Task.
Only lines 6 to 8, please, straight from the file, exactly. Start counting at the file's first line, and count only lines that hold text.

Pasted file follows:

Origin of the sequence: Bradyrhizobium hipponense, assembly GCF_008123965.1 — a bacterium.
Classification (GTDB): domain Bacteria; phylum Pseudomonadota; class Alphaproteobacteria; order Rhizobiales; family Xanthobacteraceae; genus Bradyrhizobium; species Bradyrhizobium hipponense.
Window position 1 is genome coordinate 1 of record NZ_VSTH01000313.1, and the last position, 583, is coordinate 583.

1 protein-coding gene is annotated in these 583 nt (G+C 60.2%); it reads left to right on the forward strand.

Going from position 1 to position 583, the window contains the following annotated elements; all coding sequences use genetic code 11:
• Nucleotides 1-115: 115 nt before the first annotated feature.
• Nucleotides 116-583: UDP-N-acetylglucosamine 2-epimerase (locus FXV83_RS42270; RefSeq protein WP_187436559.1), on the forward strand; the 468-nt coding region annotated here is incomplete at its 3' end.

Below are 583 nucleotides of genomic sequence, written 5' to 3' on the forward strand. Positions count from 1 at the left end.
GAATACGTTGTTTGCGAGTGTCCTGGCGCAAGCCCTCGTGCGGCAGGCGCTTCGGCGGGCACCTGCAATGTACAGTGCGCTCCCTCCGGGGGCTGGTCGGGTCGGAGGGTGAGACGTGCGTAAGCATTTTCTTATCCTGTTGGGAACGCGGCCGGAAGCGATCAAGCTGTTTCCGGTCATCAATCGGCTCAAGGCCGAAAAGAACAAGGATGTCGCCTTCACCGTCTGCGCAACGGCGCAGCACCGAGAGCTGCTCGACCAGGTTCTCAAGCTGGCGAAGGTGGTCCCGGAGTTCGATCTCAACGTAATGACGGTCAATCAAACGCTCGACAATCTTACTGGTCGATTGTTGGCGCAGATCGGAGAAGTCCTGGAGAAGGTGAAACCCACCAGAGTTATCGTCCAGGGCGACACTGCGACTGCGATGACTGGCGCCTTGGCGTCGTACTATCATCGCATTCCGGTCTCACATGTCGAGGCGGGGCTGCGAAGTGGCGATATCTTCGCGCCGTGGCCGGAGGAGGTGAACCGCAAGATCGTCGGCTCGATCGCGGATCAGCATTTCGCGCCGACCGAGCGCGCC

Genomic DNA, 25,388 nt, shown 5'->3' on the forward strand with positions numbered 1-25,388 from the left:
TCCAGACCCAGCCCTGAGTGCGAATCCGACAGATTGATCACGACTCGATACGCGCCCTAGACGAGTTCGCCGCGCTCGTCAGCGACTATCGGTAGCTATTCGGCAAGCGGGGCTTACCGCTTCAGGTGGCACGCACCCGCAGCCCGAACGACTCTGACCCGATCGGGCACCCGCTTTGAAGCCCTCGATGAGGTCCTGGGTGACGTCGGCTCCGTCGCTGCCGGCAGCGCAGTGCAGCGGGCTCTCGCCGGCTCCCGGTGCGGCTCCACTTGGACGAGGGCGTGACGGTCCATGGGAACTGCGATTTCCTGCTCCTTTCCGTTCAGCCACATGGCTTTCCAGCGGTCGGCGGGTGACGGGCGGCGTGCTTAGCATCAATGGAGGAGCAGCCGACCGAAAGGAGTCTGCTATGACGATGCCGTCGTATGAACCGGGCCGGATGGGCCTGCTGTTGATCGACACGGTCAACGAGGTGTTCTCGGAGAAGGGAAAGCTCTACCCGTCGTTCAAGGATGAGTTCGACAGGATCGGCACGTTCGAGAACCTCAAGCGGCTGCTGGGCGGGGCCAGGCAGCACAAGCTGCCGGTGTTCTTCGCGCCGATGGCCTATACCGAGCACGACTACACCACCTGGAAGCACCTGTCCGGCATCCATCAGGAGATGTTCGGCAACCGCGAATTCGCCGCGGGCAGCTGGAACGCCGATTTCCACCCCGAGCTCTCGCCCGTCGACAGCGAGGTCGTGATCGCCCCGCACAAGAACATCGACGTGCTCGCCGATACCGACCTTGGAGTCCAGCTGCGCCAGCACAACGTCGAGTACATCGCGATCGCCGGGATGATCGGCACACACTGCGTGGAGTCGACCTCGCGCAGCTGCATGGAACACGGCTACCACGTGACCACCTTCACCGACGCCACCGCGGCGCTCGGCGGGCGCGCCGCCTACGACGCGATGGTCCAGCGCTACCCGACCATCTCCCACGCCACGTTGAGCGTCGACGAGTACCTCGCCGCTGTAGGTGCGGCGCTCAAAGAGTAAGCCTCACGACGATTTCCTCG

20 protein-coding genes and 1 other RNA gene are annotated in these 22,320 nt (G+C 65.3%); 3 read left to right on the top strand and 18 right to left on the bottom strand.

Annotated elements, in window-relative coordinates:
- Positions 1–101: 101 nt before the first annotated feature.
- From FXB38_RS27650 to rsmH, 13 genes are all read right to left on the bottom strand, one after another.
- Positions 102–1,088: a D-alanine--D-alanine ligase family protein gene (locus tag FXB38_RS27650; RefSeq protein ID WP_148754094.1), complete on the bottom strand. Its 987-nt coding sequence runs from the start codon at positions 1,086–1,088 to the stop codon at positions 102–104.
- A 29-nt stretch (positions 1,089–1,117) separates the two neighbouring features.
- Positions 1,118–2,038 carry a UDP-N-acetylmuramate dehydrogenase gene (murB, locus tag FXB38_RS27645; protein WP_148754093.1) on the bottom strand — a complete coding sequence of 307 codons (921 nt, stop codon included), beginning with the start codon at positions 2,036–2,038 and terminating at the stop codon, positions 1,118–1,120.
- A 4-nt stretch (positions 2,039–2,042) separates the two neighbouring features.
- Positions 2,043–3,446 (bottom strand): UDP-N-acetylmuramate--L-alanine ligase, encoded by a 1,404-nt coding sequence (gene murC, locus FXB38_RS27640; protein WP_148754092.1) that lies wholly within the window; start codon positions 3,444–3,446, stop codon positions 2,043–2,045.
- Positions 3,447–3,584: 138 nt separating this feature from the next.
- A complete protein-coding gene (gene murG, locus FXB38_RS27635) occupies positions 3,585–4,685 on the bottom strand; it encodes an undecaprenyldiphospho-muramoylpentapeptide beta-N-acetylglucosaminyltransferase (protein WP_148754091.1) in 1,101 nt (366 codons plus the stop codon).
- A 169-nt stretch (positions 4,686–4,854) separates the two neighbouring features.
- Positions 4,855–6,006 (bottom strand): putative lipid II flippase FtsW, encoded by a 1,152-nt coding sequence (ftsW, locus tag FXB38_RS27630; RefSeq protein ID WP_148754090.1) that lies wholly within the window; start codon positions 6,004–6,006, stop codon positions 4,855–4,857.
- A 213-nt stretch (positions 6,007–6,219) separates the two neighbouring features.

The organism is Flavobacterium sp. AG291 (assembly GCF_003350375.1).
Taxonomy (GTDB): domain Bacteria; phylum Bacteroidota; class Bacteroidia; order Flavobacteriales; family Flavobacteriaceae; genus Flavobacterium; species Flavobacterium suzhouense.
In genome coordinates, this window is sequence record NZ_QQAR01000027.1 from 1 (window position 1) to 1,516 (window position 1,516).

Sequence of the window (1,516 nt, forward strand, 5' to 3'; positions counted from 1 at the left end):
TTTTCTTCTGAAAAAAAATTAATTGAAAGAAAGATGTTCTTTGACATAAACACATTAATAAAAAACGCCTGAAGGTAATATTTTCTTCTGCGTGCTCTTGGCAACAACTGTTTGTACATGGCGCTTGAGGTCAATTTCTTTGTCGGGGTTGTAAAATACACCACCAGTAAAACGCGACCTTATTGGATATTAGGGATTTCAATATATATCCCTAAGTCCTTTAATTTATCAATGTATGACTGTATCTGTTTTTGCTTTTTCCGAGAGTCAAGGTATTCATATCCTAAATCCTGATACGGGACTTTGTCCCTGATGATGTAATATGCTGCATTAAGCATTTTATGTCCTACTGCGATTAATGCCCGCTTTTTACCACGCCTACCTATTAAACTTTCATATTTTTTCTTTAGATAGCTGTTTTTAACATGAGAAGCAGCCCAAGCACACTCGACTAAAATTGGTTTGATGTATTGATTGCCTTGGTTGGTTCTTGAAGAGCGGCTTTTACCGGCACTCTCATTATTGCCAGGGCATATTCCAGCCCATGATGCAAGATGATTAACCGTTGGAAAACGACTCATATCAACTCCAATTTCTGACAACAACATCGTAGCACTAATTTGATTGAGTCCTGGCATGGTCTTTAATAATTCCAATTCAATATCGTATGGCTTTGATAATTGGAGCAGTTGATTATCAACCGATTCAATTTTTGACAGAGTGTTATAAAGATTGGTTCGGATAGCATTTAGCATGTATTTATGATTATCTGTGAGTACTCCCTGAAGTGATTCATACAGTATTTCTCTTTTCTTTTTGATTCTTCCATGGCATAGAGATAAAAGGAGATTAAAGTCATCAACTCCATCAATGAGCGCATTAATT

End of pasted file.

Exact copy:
• Nucleotides 1-115: 115 nt before the first annotated feature.
• Nucleotides 116-583: UDP-N-acetylglucosamine 2-epimerase (locus FXV83_RS42270; RefSeq protein WP_187436559.1), on the forward strand; the 468-nt coding region annotated here is incomplete at its 3' end.

Below are 583 nucleotides of genomic sequence, written 5' to 3' on the forward strand. Positions count from 1 at the left end.